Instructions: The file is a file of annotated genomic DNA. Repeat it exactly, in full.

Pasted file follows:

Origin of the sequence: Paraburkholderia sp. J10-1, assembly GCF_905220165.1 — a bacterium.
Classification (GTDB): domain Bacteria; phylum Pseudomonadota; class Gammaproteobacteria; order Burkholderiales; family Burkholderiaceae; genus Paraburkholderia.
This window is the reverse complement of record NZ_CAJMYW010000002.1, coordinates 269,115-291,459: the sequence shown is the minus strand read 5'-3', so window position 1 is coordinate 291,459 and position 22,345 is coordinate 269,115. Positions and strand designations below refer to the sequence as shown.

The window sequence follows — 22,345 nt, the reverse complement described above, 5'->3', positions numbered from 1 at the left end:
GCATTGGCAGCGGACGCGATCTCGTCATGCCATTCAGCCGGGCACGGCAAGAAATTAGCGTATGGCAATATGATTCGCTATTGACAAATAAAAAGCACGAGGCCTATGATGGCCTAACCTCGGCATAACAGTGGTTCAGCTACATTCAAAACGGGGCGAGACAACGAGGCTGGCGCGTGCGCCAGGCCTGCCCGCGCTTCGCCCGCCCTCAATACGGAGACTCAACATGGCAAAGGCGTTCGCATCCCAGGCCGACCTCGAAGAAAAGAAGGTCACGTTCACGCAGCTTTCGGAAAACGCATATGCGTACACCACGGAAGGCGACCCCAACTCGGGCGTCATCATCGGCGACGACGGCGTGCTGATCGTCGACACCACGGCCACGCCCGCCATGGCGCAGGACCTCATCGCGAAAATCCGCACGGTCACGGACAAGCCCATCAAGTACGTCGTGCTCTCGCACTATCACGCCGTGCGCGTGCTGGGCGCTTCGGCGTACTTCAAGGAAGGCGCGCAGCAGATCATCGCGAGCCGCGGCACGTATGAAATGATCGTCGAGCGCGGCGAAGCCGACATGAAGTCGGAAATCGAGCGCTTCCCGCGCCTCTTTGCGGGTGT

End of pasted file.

Origin of the sequence: Paraburkholderia sp. J10-1, assembly GCF_905220165.1 — a bacterium.
Classification (GTDB): domain Bacteria; phylum Pseudomonadota; class Gammaproteobacteria; order Burkholderiales; family Burkholderiaceae; genus Paraburkholderia.
This window is the reverse complement of record NZ_CAJMYW010000002.1, coordinates 269,115-291,459: the sequence shown is the minus strand read 5'-3', so window position 1 is coordinate 291,459 and position 22,345 is coordinate 269,115. Positions and strand designations below refer to the sequence as shown.

The window sequence follows — 22,345 nt, the reverse complement described above, 5'->3', positions numbered from 1 at the left end:
GCATTGGCAGCGGACGCGATCTCGTCATGCCATTCAGCCGGGCACGGCAAGAAATTAGCGTATGGCAATATGATTCGCTATTGACAAATAAAAAGCACGAGGCCTATGATGGCCTAACCTCGGCATAACAGTGGTTCAGCTACATTCAAAACGGGGCGAGACAACGAGGCTGGCGCGTGCGCCAGGCCTGCCCGCGCTTCGCCCGCCCTCAATACGGAGACTCAACATGGCAAAGGCGTTCGCATCCCAGGCCGACCTCGAAGAAAAGAAGGTCACGTTCACGCAGCTTTCGGAAAACGCATATGCGTACACCACGGAAGGCGACCCCAACTCGGGCGTCATCATCGGCGACGACGGCGTGCTGATCGTCGACACCACGGCCACGCCCGCCATGGCGCAGGACCTCATCGCGAAAATCCGCACGGTCACGGACAAGCCCATCAAGTACGTCGTGCTCTCGCACTATCACGCCGTGCGCGTGCTGGGCGCTTCGGCGTACTTCAAGGAAGGCGCGCAGCAGATCATCGCGAGCCGCGGCACGTATGAAATGATCGTCGAGCGCGGCGAAGCCGACATGAAGTCGGAAATCGAGCGCTTCCCGCGCCTCTTTGCGGGTGT